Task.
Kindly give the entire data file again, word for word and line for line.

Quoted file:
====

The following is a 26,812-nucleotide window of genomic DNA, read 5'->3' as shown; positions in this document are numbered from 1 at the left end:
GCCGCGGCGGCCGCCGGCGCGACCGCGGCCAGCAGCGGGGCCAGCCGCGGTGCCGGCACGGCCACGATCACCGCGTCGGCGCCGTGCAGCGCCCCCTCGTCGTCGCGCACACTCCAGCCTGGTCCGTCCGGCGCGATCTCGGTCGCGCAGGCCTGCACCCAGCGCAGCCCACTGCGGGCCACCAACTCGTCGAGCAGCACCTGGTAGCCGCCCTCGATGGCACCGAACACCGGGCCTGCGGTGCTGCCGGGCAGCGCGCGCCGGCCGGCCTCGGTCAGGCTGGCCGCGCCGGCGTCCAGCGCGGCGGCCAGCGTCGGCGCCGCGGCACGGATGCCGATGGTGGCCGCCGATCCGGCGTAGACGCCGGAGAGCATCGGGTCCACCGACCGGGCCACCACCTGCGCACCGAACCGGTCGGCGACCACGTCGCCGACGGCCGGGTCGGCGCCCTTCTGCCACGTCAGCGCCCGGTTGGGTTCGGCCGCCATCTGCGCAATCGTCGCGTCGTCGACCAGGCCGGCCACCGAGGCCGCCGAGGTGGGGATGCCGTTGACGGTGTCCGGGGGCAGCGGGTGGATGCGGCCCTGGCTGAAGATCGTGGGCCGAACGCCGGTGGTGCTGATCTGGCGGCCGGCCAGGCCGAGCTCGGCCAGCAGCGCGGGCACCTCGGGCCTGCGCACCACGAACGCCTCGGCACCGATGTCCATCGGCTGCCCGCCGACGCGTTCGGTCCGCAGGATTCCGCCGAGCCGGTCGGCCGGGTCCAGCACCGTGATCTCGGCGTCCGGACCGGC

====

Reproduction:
The following is a 26,812-nucleotide window of genomic DNA, read 5'->3' as shown; positions in this document are numbered from 1 at the left end:
GCCGCGGCGGCCGCCGGCGCGACCGCGGCCAGCAGCGGGGCCAGCCGCGGTGCCGGCACGGCCACGATCACCGCGTCGGCGCCGTGCAGCGCCCCCTCGTCGTCGCGCACACTCCAGCCTGGTCCGTCCGGCGCGATCTCGGTCGCGCAGGCCTGCACCCAGCGCAGCCCACTGCGGGCCACCAACTCGTCGAGCAGCACCTGGTAGCCGCCCTCGATGGCACCGAACACCGGGCCTGCGGTGCTGCCGGGCAGCGCGCGCCGGCCGGCCTCGGTCAGGCTGGCCGCGCCGGCGTCCAGCGCGGCGGCCAGCGTCGGCGCCGCGGCACGGATGCCGATGGTGGCCGCCGATCCGGCGTAGACGCCGGAGAGCATCGGGTCCACCGACCGGGCCACCACCTGCGCACCGAACCGGTCGGCGACCACGTCGCCGACGGCCGGGTCGGCGCCCTTCTGCCACGTCAGCGCCCGGTTGGGTTCGGCCGCCATCTGCGCAATCGTCGCGTCGTCGACCAGGCCGGCCACCGAGGCCGCCGAGGTGGGGATGCCGTTGACGGTGTCCGGGGGCAGCGGGTGGATGCGGCCCTGGCTGAAGATCGTGGGCCGAACGCCGGTGGTGCTGATCTGGCGGCCGGCCAGGCCGAGCTCGGCCAGCAGCGCGGGCACCTCGGGCCTGCGCACCACGAACGCCTCGGCACCGATGTCCATCGGCTGCCCGCCGACGCGTTCGGTCCGCAGGATTCCGCCGAGCCGGTCGGCCGGGTCCAGCACCGTGATCTCGGCGTCCGGACCGGC